The tastes and preferences of National Bank Note collectors can be fickle: some only collect notes from their hometown, others only collect notes from a certain state, while others might only like a certain issue (ie. 1902 Red Seals). The one thing ALL of these collectors have in common is a need for reliable reference information on the existence of all known National Bank Notes, their rarity, recent sale prices, and reported serial number ranges. Without such information, there would be little basis for a note’s market value other than someone’s personal evaluation.
Large Size note lovers have the Martin Gengerke Census, Small Size note lovers have Schwartz and Lindquist’s Standard Guide to Small Size U.S. Paper Money: 1928 to date. What about Nationals? Is there any all-encompassing guide for them?
First Things First – A Brief Look Back
Prior to the dawn of the internet, there were indeed guidebooks for National Bank Note lovers. A few of the paper money hobby’s foremost members took on the enormous task of researching notes issued from every known National Bank, their approximate market value, and population count. These ground-breaking works immediately established a baseline for determining the rarity of certain National Bank Notes as they came to market, and were of immeasurable importance to serious collectors and paper money dealers.
Among those responsible for the most important work in National Bank Note collecting were John Hickman, Louis W. VanBelkum, Melvin Warns, Peter Huntoon, Martin Gengerke, and Don C. Kelly. Of this core group, most National collectors will recognize Mr. Kelly as the author of National Bank Notes, first released in 1981. Since then, Mr. Kelley has produced a total of 6 editions, each containing an exhaustive listing of notes produced for every National Bank, the number of notes known to exist, and their market values. You can purchase Mr. Kelley’s National Bank Notes, sixth edition – click here.
Along the way, the various record keeping efforts of all these gentlemen was aggregated and used extensively by serious collectors, paper money dealers, and major auction houses. Both Heritage Auctions and Lyn Knight Auctions regularly reference Mr. Kelley’s reports and Mr. Gengerke’s census numbers in their lot listings, in addition to other major National Bank Note book authors. Some collectors might also own a copy of National Currency: An Analysis with Values by Robert Liddell and William Litt, a compendium of National Bank Note information similar to Mr. Kelley’s cornerstone work.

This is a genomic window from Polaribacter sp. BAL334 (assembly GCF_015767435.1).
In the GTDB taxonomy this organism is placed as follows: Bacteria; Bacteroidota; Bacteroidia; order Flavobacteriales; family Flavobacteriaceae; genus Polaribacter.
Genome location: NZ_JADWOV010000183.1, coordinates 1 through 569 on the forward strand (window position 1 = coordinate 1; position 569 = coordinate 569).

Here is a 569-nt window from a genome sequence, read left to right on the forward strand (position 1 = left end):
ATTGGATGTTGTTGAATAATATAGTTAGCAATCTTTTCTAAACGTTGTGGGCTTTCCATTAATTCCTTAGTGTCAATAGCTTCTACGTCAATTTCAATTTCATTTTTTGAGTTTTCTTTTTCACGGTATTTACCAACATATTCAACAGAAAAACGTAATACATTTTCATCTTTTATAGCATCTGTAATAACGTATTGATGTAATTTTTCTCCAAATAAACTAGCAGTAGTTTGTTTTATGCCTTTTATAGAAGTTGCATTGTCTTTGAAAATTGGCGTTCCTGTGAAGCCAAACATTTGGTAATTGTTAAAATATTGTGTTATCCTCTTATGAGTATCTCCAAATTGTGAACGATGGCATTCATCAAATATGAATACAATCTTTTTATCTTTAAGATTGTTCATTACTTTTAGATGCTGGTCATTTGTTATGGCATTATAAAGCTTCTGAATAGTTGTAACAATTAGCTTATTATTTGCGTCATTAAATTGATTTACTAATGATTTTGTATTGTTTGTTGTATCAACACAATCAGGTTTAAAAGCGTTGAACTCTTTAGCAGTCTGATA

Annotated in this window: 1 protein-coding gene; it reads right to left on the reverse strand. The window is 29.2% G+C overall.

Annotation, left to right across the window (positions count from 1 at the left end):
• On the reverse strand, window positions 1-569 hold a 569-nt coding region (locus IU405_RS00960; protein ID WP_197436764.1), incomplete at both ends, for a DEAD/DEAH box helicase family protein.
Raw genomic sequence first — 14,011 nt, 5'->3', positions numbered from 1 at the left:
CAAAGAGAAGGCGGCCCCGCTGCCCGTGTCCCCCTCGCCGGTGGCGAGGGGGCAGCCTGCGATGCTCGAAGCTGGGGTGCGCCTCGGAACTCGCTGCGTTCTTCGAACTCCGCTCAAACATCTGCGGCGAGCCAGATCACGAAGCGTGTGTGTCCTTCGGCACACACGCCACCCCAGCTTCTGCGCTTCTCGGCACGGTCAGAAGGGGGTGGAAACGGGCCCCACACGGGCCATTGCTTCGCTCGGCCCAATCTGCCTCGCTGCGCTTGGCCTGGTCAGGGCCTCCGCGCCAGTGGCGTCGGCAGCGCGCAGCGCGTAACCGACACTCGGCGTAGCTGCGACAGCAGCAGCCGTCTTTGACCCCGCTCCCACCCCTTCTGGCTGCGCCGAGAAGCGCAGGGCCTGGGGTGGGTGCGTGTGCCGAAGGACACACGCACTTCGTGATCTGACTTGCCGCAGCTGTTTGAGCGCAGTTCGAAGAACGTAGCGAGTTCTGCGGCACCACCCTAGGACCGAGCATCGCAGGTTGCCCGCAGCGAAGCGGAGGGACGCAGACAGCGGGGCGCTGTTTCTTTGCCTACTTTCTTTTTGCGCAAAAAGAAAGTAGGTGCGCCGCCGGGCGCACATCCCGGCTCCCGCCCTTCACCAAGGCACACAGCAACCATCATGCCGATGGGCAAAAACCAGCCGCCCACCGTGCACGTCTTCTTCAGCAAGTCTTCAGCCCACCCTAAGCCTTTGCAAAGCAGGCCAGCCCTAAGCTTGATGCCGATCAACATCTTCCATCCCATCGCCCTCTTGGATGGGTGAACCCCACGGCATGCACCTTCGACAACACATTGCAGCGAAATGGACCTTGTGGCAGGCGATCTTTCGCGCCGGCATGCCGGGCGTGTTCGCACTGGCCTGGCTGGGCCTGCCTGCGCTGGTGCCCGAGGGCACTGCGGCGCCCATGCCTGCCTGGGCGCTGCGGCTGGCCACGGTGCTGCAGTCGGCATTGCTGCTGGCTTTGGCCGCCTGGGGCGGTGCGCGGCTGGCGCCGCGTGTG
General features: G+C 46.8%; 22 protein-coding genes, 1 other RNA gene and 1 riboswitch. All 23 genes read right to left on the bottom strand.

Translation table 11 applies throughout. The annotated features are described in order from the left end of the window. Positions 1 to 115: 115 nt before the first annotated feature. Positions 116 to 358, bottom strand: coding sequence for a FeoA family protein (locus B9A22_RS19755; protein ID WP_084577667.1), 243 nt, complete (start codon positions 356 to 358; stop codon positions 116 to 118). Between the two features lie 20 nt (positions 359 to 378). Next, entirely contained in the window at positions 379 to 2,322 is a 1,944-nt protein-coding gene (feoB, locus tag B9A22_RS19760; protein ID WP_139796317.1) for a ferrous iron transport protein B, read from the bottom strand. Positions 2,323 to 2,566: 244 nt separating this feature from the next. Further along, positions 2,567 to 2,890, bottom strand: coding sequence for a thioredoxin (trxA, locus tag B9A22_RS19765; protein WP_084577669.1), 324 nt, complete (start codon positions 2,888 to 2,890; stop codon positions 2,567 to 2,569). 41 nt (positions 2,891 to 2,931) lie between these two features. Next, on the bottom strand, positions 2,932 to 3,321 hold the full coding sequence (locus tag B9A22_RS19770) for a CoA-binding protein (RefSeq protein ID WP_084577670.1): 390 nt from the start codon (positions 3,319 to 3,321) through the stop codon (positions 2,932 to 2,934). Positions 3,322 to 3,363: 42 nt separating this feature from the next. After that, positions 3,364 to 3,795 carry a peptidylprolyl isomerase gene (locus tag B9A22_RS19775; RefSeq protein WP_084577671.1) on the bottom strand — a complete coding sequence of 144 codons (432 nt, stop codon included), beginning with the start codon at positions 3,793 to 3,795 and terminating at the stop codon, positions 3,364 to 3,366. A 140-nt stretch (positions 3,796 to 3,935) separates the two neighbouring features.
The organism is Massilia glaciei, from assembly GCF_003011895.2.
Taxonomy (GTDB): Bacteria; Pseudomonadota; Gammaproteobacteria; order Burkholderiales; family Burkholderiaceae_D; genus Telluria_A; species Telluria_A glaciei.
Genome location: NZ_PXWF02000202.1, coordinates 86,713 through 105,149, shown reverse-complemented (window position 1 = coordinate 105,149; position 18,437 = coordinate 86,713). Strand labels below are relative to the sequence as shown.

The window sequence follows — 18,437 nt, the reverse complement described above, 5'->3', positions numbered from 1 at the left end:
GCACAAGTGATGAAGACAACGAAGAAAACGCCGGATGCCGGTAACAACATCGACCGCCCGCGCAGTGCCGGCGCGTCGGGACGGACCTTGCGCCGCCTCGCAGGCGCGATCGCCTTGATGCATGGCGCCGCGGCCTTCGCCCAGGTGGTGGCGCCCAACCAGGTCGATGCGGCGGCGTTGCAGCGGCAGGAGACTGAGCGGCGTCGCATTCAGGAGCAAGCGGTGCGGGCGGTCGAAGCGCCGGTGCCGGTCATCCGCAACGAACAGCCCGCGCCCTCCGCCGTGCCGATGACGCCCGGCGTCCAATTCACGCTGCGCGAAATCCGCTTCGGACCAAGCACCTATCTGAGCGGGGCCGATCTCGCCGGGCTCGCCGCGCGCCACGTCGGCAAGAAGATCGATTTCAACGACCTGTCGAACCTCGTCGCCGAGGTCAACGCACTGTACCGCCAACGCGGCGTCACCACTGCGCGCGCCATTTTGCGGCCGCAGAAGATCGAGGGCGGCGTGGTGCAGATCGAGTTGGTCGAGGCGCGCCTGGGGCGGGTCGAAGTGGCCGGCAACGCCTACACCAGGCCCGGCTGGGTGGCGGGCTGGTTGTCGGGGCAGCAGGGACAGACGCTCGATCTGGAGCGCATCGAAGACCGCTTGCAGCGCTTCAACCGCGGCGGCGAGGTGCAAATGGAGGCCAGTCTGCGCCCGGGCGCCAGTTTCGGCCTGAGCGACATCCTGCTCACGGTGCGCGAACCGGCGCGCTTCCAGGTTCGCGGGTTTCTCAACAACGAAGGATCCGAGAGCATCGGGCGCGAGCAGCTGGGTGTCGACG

For years, these authors and National Bank Note experts diligently updated their record keeping, wrote articles for various paper money publications, and amassed substantial National Bank Note collections of their own.
Then, along came the internet…and with it, new possibilities for putting all of this important information together for everyone to use.
NBNCensus.com – The Best Online Resource for National Bank Notes
The internet as we know it and its vast potential for collecting, sharing, and distributing information is one of the most remarkable human innovations in the last 20 years. The original “internet” was created by various university and government agencies beginning with the first computers created in the 1950s. Later, the basic concept of email was invented by DARPA in 1962. Slowly, as computers became mass marketed and people began to realize the promise of a new online universe, the modern internet was born.
Andrew Shiva rightly saw a perfect opportunity to organize all known information about National Bank Notes into one comprehensive, authoritative website. Mr. Shiva is the creator of NBNCensus.com, an online guide for National Bank Note collectors, paper money dealers, and collectible retailers. It represents the culmination of all the work initiated by Mr. Kelley, Mr. Gengerke, and others many decades ago, with the additional benefit of being conveniently located at your nearest internet connection for a very reasonable annual fee.
According to NBNCenus.com’s About Us Page:
The National Bank Note Census (NBNC) promises to be the most comprehensive resource ever created for collectors, dealers, and researchers of national bank notes. This all-encompassing census combines the data of both Don Kelly and Martin Gengerke into a single fully searchable database. In addition, the Van Belkum data (revised, corrected, and updated by Peter Huntoon) is available in a searchable bank title and note issuance database. With over 350,000 bank note records, this fully searchable database incorporates the work of four pioneers in national bank note research.
Additionally, Mr. Shiva matched up extensive sales data from major auction houses and leading National Bank Note sellers to all the notes in his online census. That means you can view how the market value of a particular note has changed over the years as it hit the auction block. Graphs are included along with the venue where the note sold.
If you haven’t visited NBNCensus.com, you should definitely have a look. It’s amazing tool for National Bank Note fanatics and a great source of numismatic information!
PaperMoneyAuction.com received no compensation for writing this article, reviewing NBNCensus.com, or providing links to various National Bank Note resources. It will NOT be compensated if someone reading this page purchases a product from any National Bank Note reference seller. This article is meant to act as a source of information and personal endorsement of a great paper money website.